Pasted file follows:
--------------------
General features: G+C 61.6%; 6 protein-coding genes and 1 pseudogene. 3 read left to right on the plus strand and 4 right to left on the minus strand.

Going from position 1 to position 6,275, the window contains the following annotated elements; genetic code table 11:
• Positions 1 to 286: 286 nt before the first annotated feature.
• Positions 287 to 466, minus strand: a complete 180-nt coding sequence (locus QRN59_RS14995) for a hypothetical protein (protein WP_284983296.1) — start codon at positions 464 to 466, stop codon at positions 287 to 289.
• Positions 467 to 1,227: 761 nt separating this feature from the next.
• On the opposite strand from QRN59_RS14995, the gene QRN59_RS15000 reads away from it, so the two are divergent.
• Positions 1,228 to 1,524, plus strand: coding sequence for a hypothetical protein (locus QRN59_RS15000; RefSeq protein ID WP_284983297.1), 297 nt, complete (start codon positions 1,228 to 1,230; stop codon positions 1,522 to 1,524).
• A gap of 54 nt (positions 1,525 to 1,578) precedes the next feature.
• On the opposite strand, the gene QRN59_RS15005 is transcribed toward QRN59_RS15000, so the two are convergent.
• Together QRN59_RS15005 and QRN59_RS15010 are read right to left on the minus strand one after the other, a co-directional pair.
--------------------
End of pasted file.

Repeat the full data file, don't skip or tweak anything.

General features: G+C 61.6%; 6 protein-coding genes and 1 pseudogene. 3 read left to right on the plus strand and 4 right to left on the minus strand.

Going from position 1 to position 6,275, the window contains the following annotated elements; genetic code table 11:
• Positions 1 to 286: 286 nt before the first annotated feature.
• Positions 287 to 466, minus strand: a complete 180-nt coding sequence (locus QRN59_RS14995) for a hypothetical protein (protein WP_284983296.1) — start codon at positions 464 to 466, stop codon at positions 287 to 289.
• Positions 467 to 1,227: 761 nt separating this feature from the next.
• On the opposite strand from QRN59_RS14995, the gene QRN59_RS15000 reads away from it, so the two are divergent.
• Positions 1,228 to 1,524, plus strand: coding sequence for a hypothetical protein (locus QRN59_RS15000; RefSeq protein ID WP_284983297.1), 297 nt, complete (start codon positions 1,228 to 1,230; stop codon positions 1,522 to 1,524).
• A gap of 54 nt (positions 1,525 to 1,578) precedes the next feature.
• On the opposite strand, the gene QRN59_RS15005 is transcribed toward QRN59_RS15000, so the two are convergent.
• Together QRN59_RS15005 and QRN59_RS15010 are read right to left on the minus strand one after the other, a co-directional pair.